The QFC in Wallingford is undergoing a major remodeling, with nearly every element of the original Food Giant building now superseded by new construction. Except for a few brick walls here and there, this is not your father’s (or, probably, your) old store. Though the store is new, the massive neon “WALLINGFORD” sign, refashioned in 1996 mostly from old “FOOD GIANT” letters, has just returned to the store’s south side.
Watching the bones of the old Food Giant disappear got me thinking about how much the look and feel of the retail food business has changed in the 35 years or so that I’ve been paying attention.
In the boom times after World War II, a new architectural and cultural wonder began to appear in the American landscape: the supermarket. With massive footprints and tarmac-like parking lots, the supermarket brought the dry goods merchant, the grocer, the greengrocer and the butcher under one enormous roof.
Growing up in the 1970s on the Eastside, I was witness to the last glory years of the original American supermarket, as the hangar-like structures and grocery fixtures within began to tire and fade, and new and even bigger commercial developments with buffets and banks and eventually video rental departments began to displace their elders in the suburbs and exurbs.
I began to think of the dilapidated examples that did survive the 1970s as, affectionately, “rotten old supermarkets,” from a sincere fondness for their tenacity, for their long-serving staff and for the, literally, shopworn quality of the buildings, signage and wildly inefficient old Hussman freezer cases, Sweda mechanical cash registers, Hobart meat cutters, Chatillion produce scales and Reznor overhead heaters. It was a paradise of 20th century American-made know-how, a canvas upon which to depict the bounty of produce, frozen foods and canned goods so readily available in every community fortunate enough to attract a supermarket back in their salad (the kind you make at home — not the kind from a salad bar) days.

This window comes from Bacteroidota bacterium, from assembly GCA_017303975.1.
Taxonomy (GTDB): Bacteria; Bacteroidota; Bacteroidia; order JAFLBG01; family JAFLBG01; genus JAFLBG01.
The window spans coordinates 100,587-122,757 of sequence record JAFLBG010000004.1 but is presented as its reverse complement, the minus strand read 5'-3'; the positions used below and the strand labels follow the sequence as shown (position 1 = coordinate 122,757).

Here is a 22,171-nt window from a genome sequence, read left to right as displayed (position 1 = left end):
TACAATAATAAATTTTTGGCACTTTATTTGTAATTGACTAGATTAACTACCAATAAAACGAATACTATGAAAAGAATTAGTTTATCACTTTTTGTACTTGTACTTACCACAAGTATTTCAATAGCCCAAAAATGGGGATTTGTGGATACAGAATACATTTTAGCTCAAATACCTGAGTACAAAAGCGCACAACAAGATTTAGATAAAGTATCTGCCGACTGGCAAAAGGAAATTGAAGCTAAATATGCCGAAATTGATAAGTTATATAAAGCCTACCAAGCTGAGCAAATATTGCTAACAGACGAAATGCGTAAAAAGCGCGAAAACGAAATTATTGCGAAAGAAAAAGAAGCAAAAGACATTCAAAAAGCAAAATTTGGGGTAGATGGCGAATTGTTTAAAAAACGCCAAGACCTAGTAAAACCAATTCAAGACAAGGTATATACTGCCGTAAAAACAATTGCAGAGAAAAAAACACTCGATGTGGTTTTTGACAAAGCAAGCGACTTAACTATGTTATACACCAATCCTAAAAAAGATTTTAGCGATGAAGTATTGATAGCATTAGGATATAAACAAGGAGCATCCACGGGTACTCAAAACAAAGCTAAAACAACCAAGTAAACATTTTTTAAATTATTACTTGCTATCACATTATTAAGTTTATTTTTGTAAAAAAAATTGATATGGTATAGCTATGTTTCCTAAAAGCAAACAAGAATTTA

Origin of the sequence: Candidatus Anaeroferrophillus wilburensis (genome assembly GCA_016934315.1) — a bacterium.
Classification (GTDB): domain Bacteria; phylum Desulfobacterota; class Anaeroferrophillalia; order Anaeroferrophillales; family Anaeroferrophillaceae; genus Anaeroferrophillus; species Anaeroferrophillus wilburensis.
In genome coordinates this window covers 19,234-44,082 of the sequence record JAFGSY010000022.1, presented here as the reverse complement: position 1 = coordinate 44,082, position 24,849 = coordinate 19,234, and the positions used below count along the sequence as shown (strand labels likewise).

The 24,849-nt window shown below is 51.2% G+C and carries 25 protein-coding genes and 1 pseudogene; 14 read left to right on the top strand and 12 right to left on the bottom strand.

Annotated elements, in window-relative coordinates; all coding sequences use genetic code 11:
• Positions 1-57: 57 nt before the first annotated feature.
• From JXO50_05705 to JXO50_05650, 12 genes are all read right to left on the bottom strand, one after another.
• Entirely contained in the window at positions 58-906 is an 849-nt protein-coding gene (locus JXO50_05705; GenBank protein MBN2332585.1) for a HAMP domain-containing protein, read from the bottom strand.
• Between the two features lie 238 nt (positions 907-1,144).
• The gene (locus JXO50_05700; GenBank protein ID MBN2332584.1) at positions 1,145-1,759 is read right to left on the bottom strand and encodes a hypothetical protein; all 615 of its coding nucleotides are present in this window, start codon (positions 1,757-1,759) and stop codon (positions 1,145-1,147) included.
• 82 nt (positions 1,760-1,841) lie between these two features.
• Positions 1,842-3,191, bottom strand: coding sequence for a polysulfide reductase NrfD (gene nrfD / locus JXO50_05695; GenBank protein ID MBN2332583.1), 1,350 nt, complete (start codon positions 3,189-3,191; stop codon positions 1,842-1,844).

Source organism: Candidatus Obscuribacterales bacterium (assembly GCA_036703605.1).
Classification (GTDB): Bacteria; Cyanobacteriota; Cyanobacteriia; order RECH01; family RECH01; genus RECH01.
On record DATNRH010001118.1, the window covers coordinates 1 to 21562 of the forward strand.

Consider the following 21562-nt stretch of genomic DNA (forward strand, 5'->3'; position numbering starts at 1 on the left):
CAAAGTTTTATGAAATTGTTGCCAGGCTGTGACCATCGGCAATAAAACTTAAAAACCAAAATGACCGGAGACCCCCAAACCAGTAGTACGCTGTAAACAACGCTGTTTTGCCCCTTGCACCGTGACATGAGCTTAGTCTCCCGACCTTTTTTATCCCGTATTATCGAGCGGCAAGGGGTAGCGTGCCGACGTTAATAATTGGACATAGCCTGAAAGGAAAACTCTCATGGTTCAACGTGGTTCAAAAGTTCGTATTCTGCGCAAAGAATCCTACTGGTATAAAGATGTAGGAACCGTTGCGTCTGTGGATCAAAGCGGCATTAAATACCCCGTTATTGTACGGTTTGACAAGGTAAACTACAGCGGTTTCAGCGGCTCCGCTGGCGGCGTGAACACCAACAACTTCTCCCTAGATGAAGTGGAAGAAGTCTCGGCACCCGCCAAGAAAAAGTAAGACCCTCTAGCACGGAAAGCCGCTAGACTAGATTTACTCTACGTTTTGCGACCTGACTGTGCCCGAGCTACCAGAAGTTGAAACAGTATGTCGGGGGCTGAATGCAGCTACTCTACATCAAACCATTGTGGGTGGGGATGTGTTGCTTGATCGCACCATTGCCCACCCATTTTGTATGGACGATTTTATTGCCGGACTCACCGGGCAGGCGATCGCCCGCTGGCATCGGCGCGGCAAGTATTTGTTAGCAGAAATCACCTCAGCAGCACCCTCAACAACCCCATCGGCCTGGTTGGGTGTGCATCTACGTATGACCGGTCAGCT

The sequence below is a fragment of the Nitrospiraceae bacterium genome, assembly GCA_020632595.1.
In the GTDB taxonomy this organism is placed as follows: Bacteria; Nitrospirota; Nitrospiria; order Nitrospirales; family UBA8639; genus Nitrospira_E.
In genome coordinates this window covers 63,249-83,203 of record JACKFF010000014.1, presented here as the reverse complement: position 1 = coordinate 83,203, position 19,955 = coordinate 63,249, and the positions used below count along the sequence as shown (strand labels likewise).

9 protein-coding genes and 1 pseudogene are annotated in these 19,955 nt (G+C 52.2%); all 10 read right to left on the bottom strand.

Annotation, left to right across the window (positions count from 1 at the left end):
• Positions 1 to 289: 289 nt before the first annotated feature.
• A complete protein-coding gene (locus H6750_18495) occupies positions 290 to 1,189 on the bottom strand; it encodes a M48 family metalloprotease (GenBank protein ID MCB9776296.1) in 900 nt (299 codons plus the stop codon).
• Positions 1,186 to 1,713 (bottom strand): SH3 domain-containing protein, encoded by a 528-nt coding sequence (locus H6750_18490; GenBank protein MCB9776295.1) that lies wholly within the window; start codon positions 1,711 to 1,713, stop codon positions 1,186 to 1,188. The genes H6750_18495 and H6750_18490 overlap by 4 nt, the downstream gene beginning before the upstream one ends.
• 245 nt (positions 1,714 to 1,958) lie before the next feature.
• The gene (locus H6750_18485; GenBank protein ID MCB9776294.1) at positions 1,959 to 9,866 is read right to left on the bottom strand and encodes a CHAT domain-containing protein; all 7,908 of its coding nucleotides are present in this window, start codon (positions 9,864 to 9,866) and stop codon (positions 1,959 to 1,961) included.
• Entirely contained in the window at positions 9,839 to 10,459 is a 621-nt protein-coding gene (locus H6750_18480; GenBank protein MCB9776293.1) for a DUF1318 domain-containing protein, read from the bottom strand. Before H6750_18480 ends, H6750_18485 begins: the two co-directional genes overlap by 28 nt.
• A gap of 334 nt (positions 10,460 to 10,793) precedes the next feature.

Rotten Old Supermarkets were all over the Eastside well into the 1980s, including the V&B in Redmond; Art’s on Rose Hill (which turned into a Tradewell for awhile, but nobody was fooled — they still had the old blue neon windmill Van de Kamp’s bakery sign on the side of the building); the Lucky in Juanita; and Grocery Boys near Crossroads. And Seattle had its great places, too: especially the old Shop Rites on Capitol Hill and First Hill; the Stone Way Safeway in Wallingford; and the Tradewell in West Seattle.
The Food Giant in Wallingford was Seattle’s flagship Rotten Old Supermarket — the Santa Maria of the fleet — until QFC’s take over just 13 years ago. They did a fairly extensive remodel then, but mostly within the confines of the original building. Those irritating QFC cards came soon after, and then the self-service checkout stations, clearly heralding sunset on the glory days of the American supermarket.
The new remodel project appears to be excising any and all reminders of the old store and that glorious Rotten Old Supermarket era, no matter what the neon letters may spell out up on the roof.
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